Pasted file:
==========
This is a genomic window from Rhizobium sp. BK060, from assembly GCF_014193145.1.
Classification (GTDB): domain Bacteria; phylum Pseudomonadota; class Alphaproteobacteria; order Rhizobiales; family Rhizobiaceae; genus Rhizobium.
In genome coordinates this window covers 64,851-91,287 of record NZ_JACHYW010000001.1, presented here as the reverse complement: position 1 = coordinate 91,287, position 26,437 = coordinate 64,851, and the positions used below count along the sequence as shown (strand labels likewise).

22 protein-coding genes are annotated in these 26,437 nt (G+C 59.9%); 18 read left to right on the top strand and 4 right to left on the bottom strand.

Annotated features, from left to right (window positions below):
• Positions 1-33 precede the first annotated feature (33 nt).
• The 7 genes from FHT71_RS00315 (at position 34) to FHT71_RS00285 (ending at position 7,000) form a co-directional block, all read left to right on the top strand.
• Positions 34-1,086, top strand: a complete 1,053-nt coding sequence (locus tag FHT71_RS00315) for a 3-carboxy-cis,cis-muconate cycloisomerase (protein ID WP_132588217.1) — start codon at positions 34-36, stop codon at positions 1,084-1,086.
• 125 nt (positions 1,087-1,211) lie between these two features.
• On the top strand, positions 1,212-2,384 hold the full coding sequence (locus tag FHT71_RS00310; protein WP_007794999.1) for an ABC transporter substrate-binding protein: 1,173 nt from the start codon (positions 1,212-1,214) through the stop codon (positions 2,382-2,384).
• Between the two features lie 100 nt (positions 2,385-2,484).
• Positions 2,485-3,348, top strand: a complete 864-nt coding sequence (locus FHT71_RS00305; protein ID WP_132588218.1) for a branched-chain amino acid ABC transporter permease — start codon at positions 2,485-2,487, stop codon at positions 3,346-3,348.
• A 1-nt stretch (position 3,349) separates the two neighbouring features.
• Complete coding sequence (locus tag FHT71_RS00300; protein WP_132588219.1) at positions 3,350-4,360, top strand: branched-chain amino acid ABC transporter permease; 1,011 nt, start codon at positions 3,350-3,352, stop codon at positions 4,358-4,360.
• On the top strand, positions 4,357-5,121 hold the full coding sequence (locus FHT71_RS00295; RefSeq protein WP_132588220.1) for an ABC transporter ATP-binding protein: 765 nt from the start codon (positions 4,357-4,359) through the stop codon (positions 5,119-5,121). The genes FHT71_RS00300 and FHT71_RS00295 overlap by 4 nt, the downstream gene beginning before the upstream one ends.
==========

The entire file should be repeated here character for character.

This is a genomic window from Rhizobium sp. BK060, from assembly GCF_014193145.1.
Classification (GTDB): domain Bacteria; phylum Pseudomonadota; class Alphaproteobacteria; order Rhizobiales; family Rhizobiaceae; genus Rhizobium.
In genome coordinates this window covers 64,851-91,287 of record NZ_JACHYW010000001.1, presented here as the reverse complement: position 1 = coordinate 91,287, position 26,437 = coordinate 64,851, and the positions used below count along the sequence as shown (strand labels likewise).

22 protein-coding genes are annotated in these 26,437 nt (G+C 59.9%); 18 read left to right on the top strand and 4 right to left on the bottom strand.

Annotated features, from left to right (window positions below):
• Positions 1-33 precede the first annotated feature (33 nt).
• The 7 genes from FHT71_RS00315 (at position 34) to FHT71_RS00285 (ending at position 7,000) form a co-directional block, all read left to right on the top strand.
• Positions 34-1,086, top strand: a complete 1,053-nt coding sequence (locus tag FHT71_RS00315) for a 3-carboxy-cis,cis-muconate cycloisomerase (protein ID WP_132588217.1) — start codon at positions 34-36, stop codon at positions 1,084-1,086.
• 125 nt (positions 1,087-1,211) lie between these two features.
• On the top strand, positions 1,212-2,384 hold the full coding sequence (locus tag FHT71_RS00310; protein WP_007794999.1) for an ABC transporter substrate-binding protein: 1,173 nt from the start codon (positions 1,212-1,214) through the stop codon (positions 2,382-2,384).
• Between the two features lie 100 nt (positions 2,385-2,484).
• Positions 2,485-3,348, top strand: a complete 864-nt coding sequence (locus FHT71_RS00305; protein ID WP_132588218.1) for a branched-chain amino acid ABC transporter permease — start codon at positions 2,485-2,487, stop codon at positions 3,346-3,348.
• A 1-nt stretch (position 3,349) separates the two neighbouring features.
• Complete coding sequence (locus tag FHT71_RS00300; protein WP_132588219.1) at positions 3,350-4,360, top strand: branched-chain amino acid ABC transporter permease; 1,011 nt, start codon at positions 3,350-3,352, stop codon at positions 4,358-4,360.
• On the top strand, positions 4,357-5,121 hold the full coding sequence (locus FHT71_RS00295; RefSeq protein WP_132588220.1) for an ABC transporter ATP-binding protein: 765 nt from the start codon (positions 4,357-4,359) through the stop codon (positions 5,119-5,121). The genes FHT71_RS00300 and FHT71_RS00295 overlap by 4 nt, the downstream gene beginning before the upstream one ends.